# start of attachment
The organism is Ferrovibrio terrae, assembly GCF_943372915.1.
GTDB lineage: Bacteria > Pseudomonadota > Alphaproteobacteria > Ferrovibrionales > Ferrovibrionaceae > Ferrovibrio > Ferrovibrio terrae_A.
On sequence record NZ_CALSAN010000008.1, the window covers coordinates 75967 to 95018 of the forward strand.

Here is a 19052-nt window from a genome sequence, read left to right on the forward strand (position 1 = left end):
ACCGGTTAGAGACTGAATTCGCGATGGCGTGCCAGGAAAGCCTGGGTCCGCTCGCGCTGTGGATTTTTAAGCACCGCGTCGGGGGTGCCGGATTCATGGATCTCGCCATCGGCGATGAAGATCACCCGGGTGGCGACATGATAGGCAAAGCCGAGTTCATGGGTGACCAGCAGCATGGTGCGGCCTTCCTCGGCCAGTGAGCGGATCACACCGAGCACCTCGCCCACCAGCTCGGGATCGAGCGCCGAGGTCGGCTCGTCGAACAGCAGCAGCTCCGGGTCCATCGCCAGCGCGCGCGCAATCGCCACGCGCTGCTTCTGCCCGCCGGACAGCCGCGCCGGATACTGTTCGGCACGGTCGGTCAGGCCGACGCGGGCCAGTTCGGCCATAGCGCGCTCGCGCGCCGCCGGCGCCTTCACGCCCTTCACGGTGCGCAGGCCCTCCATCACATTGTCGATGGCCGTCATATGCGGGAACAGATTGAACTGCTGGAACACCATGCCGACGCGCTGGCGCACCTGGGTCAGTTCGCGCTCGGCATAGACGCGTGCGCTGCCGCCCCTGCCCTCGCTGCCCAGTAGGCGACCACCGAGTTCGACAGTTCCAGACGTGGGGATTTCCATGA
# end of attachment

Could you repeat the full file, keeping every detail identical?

The organism is Ferrovibrio terrae, assembly GCF_943372915.1.
GTDB lineage: Bacteria > Pseudomonadota > Alphaproteobacteria > Ferrovibrionales > Ferrovibrionaceae > Ferrovibrio > Ferrovibrio terrae_A.
On sequence record NZ_CALSAN010000008.1, the window covers coordinates 75967 to 95018 of the forward strand.

Here is a 19052-nt window from a genome sequence, read left to right on the forward strand (position 1 = left end):
ACCGGTTAGAGACTGAATTCGCGATGGCGTGCCAGGAAAGCCTGGGTCCGCTCGCGCTGTGGATTTTTAAGCACCGCGTCGGGGGTGCCGGATTCATGGATCTCGCCATCGGCGATGAAGATCACCCGGGTGGCGACATGATAGGCAAAGCCGAGTTCATGGGTGACCAGCAGCATGGTGCGGCCTTCCTCGGCCAGTGAGCGGATCACACCGAGCACCTCGCCCACCAGCTCGGGATCGAGCGCCGAGGTCGGCTCGTCGAACAGCAGCAGCTCCGGGTCCATCGCCAGCGCGCGCGCAATCGCCACGCGCTGCTTCTGCCCGCCGGACAGCCGCGCCGGATACTGTTCGGCACGGTCGGTCAGGCCGACGCGGGCCAGTTCGGCCATAGCGCGCTCGCGCGCCGCCGGCGCCTTCACGCCCTTCACGGTGCGCAGGCCCTCCATCACATTGTCGATGGCCGTCATATGCGGGAACAGATTGAACTGCTGGAACACCATGCCGACGCGCTGGCGCACCTGGGTCAGTTCGCGCTCGGCATAGACGCGTGCGCTGCCGCCCCTGCCCTCGCTGCCCAGTAGGCGACCACCGAGTTCGACAGTTCCAGACGTGGGGATTTCCATGA